6. Ranah Ghor Community Kitchen: Two residents on the Collingwood estate have come together to address the challenges facing families made most vulnerable from the effects of Covid in accessing culturally-appropriate, healthy and nutritious food. The funding will provide residents with food hygiene training as well as all the equipment needed for cooking and delivering the food. Working in collaboration with Collingwood Hall’s kitchen that the scheme is also funding, they will have access to a local community kitchen to carry out this amazing initiative.
  7. Gascoigne Gardening Group: A group of residents have transformed an abandoned space in their local estate into an allotment since the last lockdown. The grant will support them to purchase more equipment and tools necessary to maintain the space.
  8. Art and Crafts for Women at Hason Raza Centre: A local artist will deliver an arts and crafts programme for women who’d like to explore their creativity, providing a hub for them to come together in using arts and crafts as a medium to learn, connect and share. Most residents behind this initiative are mothers bound by the lockdown in unique ways, and they will be supported by the scheme as they lead on creating digital spaces that are valuable and work for them.
  9. Boundary Estate Community Launderette: A not-for-profit community enterprise run by residents since 1990, the grant funding will support this valuable community asset in continuing its operations through lockdown and beyond. It offers services at lower prices than other commercial launderettes, ensuring all those who rely on it can continue to use this service.
  10. Finance in Sports: A local resident is aiming to scale a successful pilot with a football club and provide advice for amateur sport clubs on ways they can grow or increase their annual income, especially under the current challenges being faced by sports clubs. The scheme will be helping them to launch a website and getting them connected to local youth activities interested in development and growth.

‘Tailored, personal support’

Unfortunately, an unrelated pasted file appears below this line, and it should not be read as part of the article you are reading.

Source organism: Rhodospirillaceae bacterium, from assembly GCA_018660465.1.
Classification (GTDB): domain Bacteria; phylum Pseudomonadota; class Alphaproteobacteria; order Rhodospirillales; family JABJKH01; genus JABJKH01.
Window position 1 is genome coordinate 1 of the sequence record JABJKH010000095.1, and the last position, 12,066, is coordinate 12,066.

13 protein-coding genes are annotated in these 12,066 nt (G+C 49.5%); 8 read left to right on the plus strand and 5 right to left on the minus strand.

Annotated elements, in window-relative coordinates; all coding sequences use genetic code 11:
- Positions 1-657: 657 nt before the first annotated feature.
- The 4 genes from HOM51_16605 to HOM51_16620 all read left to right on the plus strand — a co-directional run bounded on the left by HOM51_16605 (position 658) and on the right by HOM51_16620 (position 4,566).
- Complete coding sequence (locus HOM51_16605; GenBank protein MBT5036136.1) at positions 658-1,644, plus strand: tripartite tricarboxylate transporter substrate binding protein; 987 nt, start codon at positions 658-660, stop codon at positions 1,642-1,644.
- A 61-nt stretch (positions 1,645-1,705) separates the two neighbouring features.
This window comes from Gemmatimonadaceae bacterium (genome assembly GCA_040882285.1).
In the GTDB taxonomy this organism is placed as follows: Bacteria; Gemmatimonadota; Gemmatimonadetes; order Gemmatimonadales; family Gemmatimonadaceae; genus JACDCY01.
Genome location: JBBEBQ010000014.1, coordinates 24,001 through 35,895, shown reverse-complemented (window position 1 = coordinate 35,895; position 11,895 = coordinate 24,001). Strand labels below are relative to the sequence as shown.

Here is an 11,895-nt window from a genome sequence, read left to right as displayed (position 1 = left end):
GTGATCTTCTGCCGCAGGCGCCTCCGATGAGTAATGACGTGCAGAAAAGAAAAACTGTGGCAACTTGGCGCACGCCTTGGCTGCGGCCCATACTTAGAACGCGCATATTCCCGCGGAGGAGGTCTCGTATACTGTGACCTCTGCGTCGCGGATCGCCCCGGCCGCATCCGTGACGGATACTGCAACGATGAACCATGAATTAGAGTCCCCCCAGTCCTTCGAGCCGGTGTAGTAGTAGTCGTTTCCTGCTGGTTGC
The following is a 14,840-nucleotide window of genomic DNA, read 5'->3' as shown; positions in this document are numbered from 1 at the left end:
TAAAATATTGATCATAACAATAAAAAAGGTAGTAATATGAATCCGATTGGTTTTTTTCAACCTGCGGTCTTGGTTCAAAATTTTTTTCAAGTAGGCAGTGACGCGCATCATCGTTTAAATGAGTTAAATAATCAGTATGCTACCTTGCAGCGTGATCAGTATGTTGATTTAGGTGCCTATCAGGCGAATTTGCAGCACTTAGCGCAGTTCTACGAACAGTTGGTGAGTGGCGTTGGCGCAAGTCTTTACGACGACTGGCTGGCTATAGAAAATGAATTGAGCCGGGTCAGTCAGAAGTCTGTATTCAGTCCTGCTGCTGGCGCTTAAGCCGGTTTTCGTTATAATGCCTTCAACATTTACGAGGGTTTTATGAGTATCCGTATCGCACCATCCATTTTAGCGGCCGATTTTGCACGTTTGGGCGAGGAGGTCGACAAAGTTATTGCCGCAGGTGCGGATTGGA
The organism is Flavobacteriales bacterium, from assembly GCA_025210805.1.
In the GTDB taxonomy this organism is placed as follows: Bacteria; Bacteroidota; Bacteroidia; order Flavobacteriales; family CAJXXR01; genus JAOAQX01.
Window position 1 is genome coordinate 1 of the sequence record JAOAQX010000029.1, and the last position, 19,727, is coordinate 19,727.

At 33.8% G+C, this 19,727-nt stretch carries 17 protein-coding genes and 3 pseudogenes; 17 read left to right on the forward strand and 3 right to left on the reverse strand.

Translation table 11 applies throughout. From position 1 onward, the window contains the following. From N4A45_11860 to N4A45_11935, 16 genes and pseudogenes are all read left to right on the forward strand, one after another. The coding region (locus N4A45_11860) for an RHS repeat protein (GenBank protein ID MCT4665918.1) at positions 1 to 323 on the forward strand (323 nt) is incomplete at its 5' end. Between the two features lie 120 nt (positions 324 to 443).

Isabel Young, Senior Programme Manager at The Young Foundation, says: “The grant scheme has been a fantastic opportunity to adapt and extend the programme’s support for local residents wanting to take a lead for improved health and wellbeing in their communities. We created the scheme in response to what residents participating in the programme said they needed, to be able to run recovery and response initiatives locally.

“What’s exciting is that this is about more than just funding, but about tailored personal support to enable passionate local people to make a change. We aimed to make the scheme as accessible and inclusive as possible, and in doing so have been able to support people who wouldn’t otherwise be able access funding opportunities. We’re proud to be supporting some incredible initiatives, tackling everything from food poverty to social isolation and loneliness. We like to thank everyone taking part in the scheme for their energy and dedication to promoting recovery from the pandemic and to Tower Hamlets Council for their ongoing support as the commissioners of Communities Driving Change.”

Ina Khan is a local resident in Bethnal Green and one of the grantees delivering the Winter Warmer Packs. She said: “I wish I was able to do more but I guess one project at a time. I’m so excited to be doing this for my community and I’m so thankful to CDC For giving me this platform to do [something] for my community”.

Health and Wellbeing Places Posted on: 9 April 2021